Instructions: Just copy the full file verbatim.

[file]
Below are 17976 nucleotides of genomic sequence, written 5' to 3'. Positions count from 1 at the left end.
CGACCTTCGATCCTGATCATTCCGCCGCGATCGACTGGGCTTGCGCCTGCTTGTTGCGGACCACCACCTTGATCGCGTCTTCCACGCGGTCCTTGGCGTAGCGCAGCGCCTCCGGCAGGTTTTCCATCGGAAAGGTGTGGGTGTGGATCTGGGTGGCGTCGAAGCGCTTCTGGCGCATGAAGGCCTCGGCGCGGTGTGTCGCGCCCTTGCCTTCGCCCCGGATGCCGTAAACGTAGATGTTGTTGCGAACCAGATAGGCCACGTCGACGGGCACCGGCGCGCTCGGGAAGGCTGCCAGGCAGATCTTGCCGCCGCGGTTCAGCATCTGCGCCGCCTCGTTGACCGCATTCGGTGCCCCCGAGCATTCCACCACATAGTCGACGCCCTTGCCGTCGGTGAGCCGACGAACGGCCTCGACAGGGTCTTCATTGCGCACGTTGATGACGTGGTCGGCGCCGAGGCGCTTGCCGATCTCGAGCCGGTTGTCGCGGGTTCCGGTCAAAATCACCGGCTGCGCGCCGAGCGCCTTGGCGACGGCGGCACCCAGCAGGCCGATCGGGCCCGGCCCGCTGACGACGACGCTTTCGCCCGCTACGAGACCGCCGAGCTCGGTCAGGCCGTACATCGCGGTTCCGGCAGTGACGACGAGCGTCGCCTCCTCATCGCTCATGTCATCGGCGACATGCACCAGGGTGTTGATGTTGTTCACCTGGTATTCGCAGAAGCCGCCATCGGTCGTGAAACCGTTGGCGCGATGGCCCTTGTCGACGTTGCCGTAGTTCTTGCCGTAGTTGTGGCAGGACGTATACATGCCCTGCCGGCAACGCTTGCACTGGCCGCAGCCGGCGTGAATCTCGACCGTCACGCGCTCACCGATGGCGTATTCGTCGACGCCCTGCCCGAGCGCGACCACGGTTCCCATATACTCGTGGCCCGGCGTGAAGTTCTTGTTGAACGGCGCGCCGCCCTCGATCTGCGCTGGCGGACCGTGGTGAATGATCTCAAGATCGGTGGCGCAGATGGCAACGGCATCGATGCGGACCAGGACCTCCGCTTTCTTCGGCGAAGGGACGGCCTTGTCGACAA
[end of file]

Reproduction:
Below are 17976 nucleotides of genomic sequence, written 5' to 3'. Positions count from 1 at the left end.
CGACCTTCGATCCTGATCATTCCGCCGCGATCGACTGGGCTTGCGCCTGCTTGTTGCGGACCACCACCTTGATCGCGTCTTCCACGCGGTCCTTGGCGTAGCGCAGCGCCTCCGGCAGGTTTTCCATCGGAAAGGTGTGGGTGTGGATCTGGGTGGCGTCGAAGCGCTTCTGGCGCATGAAGGCCTCGGCGCGGTGTGTCGCGCCCTTGCCTTCGCCCCGGATGCCGTAAACGTAGATGTTGTTGCGAACCAGATAGGCCACGTCGACGGGCACCGGCGCGCTCGGGAAGGCTGCCAGGCAGATCTTGCCGCCGCGGTTCAGCATCTGCGCCGCCTCGTTGACCGCATTCGGTGCCCCCGAGCATTCCACCACATAGTCGACGCCCTTGCCGTCGGTGAGCCGACGAACGGCCTCGACAGGGTCTTCATTGCGCACGTTGATGACGTGGTCGGCGCCGAGGCGCTTGCCGATCTCGAGCCGGTTGTCGCGGGTTCCGGTCAAAATCACCGGCTGCGCGCCGAGCGCCTTGGCGACGGCGGCACCCAGCAGGCCGATCGGGCCCGGCCCGCTGACGACGACGCTTTCGCCCGCTACGAGACCGCCGAGCTCGGTCAGGCCGTACATCGCGGTTCCGGCAGTGACGACGAGCGTCGCCTCCTCATCGCTCATGTCATCGGCGACATGCACCAGGGTGTTGATGTTGTTCACCTGGTATTCGCAGAAGCCGCCATCGGTCGTGAAACCGTTGGCGCGATGGCCCTTGTCGACGTTGCCGTAGTTCTTGCCGTAGTTGTGGCAGGACGTATACATGCCCTGCCGGCAACGCTTGCACTGGCCGCAGCCGGCGTGAATCTCGACCGTCACGCGCTCACCGATGGCGTATTCGTCGACGCCCTGCCCGAGCGCGACCACGGTTCCCATATACTCGTGGCCCGGCGTGAAGTTCTTGTTGAACGGCGCGCCGCCCTCGATCTGCGCTGGCGGACCGTGGTGAATGATCTCAAGATCGGTGGCGCAGATGGCAACGGCATCGATGCGGACCAGGACCTCCGCTTTCTTCGGCGAAGGGACGGCCTTGTCGACAA